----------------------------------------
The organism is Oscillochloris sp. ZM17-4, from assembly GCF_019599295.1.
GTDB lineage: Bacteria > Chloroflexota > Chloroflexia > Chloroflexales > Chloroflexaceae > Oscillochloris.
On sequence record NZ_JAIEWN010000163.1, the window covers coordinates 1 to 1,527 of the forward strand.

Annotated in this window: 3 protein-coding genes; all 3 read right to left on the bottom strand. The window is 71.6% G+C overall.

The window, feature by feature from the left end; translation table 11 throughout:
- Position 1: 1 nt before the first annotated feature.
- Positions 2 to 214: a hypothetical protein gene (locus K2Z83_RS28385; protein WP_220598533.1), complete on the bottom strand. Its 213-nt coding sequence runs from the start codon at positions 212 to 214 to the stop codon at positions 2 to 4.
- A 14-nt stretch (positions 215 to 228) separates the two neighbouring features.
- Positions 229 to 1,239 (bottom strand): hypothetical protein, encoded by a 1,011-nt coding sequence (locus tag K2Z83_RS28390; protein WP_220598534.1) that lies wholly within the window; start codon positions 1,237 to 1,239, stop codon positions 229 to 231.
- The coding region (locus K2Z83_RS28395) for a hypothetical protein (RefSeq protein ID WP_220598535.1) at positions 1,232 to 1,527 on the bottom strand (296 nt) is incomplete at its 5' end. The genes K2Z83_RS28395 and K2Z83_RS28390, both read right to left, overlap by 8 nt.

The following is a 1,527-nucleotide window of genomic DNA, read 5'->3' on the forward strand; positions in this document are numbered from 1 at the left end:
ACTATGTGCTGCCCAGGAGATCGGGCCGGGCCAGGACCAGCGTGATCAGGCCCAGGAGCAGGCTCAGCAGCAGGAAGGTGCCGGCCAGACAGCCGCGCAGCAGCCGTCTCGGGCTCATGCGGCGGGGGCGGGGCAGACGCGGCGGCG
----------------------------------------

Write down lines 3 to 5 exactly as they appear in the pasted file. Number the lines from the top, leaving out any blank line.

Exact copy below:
On sequence record NZ_JAIEWN010000163.1, the window covers coordinates 1 to 1,527 of the forward strand.

Annotated in this window: 3 protein-coding genes; all 3 read right to left on the bottom strand. The window is 71.6% G+C overall.

The window, feature by feature from the left end; translation table 11 throughout: